Since Get Out, the Horror and Black Sci-fi genre has seen the release of Lovecraft Country, Us and Antebellum where the theme of repressed African American violence and the Post Traumatic Slave Syndrome loom large.
In particular, the theme of repressed African American violence seems to linger in almost every scene of these works of Black Science Fiction which is taut with the possibility that the repressed violence of African Americans towards Whites as symbols of White Supremacy may spontaneously and unpredictably explode on Screen in the same way it threatens to combust in a seemingly ‘normal’ American Society.
Whilst Reviewers have expressed different sentiments as to the effectiveness of the violence Motif in each of these Black Science Fiction releases, its important to consider why the issue of repressed African American and Black diaspora violence exists and where it comes from Historically.
Post Traumatic Slave Syndrome
According to Dr Joy DeGruy Leary On Post Traumatic Slave Syndrome (P.T.S.S.), is a theory that attempts to explain the behavior of African American communities in the United States and the diaspora.
Post Traumatic Slave Syndrome is treated as a Psychiatric condition that stems from the multi-generational oppression of Africans and their descendants in America through Centuries of Slavery.
This form of Slavery was based on the idea that Africans were inferior to Whites which was re-inforced by Institutionalized Racism in order to preserve White Supremacy which still has negative Psychological effects today. Historically
In short, the recognised symptoms of Post Traumatic Slave Syndrome are:
i) Low Self-Esteem;
ii) A Propensity for Anger and Violence;
iii) A distorted self-concept.
Slavery’s Racism and violence also resulted in the mental state of Africans in America and the diaspora today that exhibits the symptoms of Post Traumatic Slave Syndrome.
As such, Get Out, Us, Lovecraft Country and Antebellumas Black Science Fiction works can be understood as expressions of the repressed violent angst felt by African Americans and those Blacks in the diaspora still dominated by Whites who have not had the opportunity to openly express their repressed anger through outward violence towards Whites.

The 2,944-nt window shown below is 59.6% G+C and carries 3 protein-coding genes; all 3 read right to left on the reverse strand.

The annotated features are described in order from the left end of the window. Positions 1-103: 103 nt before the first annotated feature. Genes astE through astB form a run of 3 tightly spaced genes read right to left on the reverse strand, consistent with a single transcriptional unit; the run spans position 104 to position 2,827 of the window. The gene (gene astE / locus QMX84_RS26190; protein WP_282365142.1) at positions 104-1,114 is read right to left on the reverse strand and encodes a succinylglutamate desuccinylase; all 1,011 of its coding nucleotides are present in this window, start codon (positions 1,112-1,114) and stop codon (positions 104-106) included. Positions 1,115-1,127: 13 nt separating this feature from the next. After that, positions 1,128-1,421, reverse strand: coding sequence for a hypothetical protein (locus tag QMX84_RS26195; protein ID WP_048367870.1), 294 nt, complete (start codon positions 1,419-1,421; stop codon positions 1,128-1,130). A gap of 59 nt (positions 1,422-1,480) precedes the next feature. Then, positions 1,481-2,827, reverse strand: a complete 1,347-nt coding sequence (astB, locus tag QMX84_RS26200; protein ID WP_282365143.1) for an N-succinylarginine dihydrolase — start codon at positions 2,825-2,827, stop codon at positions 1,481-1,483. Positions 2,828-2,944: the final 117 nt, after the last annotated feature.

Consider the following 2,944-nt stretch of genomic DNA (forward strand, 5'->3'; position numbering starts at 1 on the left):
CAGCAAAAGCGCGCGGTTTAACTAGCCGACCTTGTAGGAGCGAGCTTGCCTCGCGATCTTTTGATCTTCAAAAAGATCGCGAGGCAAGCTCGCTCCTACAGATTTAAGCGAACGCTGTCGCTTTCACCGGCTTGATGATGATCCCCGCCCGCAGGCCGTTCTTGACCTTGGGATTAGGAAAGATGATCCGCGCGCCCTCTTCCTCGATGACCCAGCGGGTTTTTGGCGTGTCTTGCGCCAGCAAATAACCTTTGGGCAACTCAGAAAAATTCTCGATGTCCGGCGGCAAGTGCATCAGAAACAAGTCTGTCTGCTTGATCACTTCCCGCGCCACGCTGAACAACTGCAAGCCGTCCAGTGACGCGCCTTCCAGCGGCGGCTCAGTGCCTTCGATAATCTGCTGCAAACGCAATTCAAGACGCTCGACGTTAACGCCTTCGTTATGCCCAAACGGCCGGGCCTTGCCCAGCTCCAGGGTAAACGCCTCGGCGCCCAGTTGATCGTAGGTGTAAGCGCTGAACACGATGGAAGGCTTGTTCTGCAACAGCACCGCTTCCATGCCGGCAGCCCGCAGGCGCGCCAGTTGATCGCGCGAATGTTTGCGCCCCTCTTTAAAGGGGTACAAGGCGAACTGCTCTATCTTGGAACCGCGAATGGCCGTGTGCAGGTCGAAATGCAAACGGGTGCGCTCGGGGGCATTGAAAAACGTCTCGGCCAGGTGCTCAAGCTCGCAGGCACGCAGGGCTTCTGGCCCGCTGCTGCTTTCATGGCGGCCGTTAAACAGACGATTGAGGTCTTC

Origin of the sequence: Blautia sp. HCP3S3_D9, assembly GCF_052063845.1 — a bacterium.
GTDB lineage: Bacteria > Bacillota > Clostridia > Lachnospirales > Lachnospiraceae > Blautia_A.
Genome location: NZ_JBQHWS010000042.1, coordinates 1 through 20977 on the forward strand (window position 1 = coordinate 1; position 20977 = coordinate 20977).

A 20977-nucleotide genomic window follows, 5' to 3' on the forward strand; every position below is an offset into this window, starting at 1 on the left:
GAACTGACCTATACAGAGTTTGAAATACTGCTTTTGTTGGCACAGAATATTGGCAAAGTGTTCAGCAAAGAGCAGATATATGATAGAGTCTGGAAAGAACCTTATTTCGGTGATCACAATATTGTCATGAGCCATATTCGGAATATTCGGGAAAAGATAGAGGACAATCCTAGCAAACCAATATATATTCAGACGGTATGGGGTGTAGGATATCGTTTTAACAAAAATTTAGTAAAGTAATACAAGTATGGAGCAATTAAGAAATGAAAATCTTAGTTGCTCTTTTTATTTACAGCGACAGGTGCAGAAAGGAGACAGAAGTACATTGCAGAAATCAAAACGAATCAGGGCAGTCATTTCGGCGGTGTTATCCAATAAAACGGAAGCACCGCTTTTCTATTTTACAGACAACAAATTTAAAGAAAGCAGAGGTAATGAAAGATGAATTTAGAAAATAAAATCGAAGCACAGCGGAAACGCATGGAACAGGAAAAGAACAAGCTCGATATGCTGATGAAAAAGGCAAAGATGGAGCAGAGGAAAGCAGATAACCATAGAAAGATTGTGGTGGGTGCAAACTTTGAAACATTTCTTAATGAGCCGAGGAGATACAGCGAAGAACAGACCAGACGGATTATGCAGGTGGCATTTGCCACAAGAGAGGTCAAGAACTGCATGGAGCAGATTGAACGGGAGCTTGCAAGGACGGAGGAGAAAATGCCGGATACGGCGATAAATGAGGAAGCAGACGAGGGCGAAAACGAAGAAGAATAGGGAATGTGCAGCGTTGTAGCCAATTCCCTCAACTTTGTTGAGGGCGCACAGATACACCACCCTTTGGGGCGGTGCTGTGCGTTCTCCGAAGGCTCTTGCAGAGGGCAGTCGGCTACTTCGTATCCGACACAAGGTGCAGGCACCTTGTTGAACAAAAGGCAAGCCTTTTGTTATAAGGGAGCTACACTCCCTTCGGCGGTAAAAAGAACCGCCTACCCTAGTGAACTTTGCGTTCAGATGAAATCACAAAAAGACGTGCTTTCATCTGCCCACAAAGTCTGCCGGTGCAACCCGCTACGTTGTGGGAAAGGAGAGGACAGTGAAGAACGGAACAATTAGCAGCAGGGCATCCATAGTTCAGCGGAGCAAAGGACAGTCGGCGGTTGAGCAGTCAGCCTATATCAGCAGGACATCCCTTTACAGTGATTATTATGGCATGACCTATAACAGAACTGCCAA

Africans and Black people in Africa already expressed their open violence towards the White Population as part of the Anti-Colonial Wars of liberation.
Other than the Haitian Revolution, Africans in America and the diaspora have not violently confronted White Supremacy and purged the violence within them in the same way Africans did in the Anti-Colonial Wars.
Indeed the success of Martin Luther King’s Civil Rights Movement was predicated on its non-violent approach.
In this context, alternative Revolutionary Movements like the Black Panthers and Malcolm X that viewed a violent confrontation with White Supremacy as both necessary and inevitable did not reach a crescendo of violent confrontantion with White Supremacy as occured in Africa.
Nevertheless, it would seem that the Ghost of imminent racial violence continues to haunt America today and is now finding expression through the medium of Black Science Fiction.
In the final analysis, Get Out, Us, Lovecraft Country and Antebellum are admirable and welcome explorations of the largley ignored issue of repressed African American and Black diaspora violence viewed through the lens of this new wave of Black Science Fiction.
The degree to which this type of Black Science Fiction succeeds in examining the issue critically and not emotionally remains to be seen.
Nevertheless at the core of each of these works of Black Science Fiction is the question of the repressed violence of Africans in the diaspora while Blacks in Africa have already gone through the stage of open violence towards White Supremacy, and are in a different phase of Catharsis compared to Africans in America and the diaspora who are yet to openly express their violence through open Warfare.
Get Out, Us, Lovecraft Country and Antebellum can therefore be understood as Black Science Fiction efforts aimed at establishing the legitimacy of repressed African American and Black diaspora violence if the Trauma of Slavery is acknowledged as a cause for the African American and Black diaspora condition today as the Post Traumatic Slave Syndrome Theory would suggest.